With the Gentiles, they did honour to but the almighty, supreme, and most

fire and burning lights, but rejected high God; whence they assumed

idols and sacrifices; with the Jews, their characteristic above-mentioned,

tUcy observed th labbath, and a strict tytslot, signifying The Most High., | the Arian bishop of that place. He applied himself par* ticularly to rhetoric, minding the elegance, not the vanity and affectation, which then too much disgraced that pro* fession. Hence he removed to Alexandria, whose schools were famous next to those of Athens, which he designed for his last stage; and therefore went aboard a ship belon.ingto JEgina, an Island not far from Athens, the mari’si -3 of which were his familiar acquaintance?; but it being about the middle of November, a season for rough weather, they were taken with a storm in the road near Cyprus; and the case was become desperate, when suddenly the tern" pest, it was affirmed, ceased by the prayers of Gregory, Thus miraculously preserved, he arrived safe at Athens, where he was joyfully entertained, his great abilities rendering him the admiration both of the scholars and professors. Here he commenced a friendship wiih St. Basil, the great companion of his life; here too he became acquainted with Julian, afterwards emperor and apostate, an event which he remarkably foretold, although at that time Julian had given no ground for suspicion.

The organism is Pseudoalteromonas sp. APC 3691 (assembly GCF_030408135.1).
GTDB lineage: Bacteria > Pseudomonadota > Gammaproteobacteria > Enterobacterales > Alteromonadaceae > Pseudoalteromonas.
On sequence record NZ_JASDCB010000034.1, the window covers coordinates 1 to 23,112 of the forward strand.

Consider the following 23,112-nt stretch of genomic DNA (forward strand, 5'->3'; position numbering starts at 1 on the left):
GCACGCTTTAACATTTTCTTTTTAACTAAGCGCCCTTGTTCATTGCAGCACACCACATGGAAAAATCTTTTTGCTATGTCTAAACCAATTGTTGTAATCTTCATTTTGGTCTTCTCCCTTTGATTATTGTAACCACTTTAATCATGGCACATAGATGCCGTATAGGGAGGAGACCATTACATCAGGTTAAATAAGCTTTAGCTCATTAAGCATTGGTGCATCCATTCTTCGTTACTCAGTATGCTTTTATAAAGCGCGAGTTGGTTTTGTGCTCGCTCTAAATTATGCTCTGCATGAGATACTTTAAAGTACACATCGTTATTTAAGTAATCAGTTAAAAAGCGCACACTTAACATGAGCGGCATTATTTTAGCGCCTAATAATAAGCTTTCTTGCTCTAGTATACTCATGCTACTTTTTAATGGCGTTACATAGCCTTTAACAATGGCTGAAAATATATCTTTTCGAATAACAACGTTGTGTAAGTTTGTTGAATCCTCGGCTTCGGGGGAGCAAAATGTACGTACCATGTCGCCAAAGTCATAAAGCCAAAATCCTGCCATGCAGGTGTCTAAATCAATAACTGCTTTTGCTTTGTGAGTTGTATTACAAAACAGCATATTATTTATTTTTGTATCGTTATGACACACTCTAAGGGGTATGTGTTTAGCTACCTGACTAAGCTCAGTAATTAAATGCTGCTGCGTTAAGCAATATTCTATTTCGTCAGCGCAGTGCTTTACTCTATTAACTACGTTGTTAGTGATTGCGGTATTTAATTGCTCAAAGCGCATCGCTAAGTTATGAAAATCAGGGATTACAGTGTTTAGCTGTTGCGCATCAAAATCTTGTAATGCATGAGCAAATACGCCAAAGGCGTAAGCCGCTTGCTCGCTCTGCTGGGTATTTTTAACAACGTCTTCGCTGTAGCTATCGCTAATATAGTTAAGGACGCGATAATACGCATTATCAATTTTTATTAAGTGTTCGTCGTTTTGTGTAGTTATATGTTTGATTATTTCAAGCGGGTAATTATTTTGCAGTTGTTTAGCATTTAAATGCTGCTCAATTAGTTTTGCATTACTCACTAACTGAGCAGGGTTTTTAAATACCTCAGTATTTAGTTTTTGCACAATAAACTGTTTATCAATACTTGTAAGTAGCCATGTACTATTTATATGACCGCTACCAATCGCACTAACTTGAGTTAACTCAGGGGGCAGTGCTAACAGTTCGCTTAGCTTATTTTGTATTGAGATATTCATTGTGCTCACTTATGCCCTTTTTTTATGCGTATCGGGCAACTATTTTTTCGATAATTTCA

After the departure of his friend, Nazianzen was prevailed upon by the students to undertake the professor’s place of rhetoric, and he sat in that chair with great applause for a little while; but being now thirty years of age, and much solicited by his parents tq return home, he complied', taking his journey by land to Constantinople. Here he met his brother Crcsarius, just then arrived from Alexandria, so accomplished in all the polite learning of that age, and especially in physic, which he had made his particular study, that he had not been there long before he had public honours decreed him, matches proposed from noble families, the dignity of a senator offered him, and a committee appointed to wait upon the emperor, to intreat him, that though the city at that time wanted no learned men in any faculty, yet this might be added to all its other glory, to have Cccsarius for its physician and inhabitant. But Nazianzen’s influence prevailed against all these temptations; and the two brothers returned home together, to the great joy of their aged parents.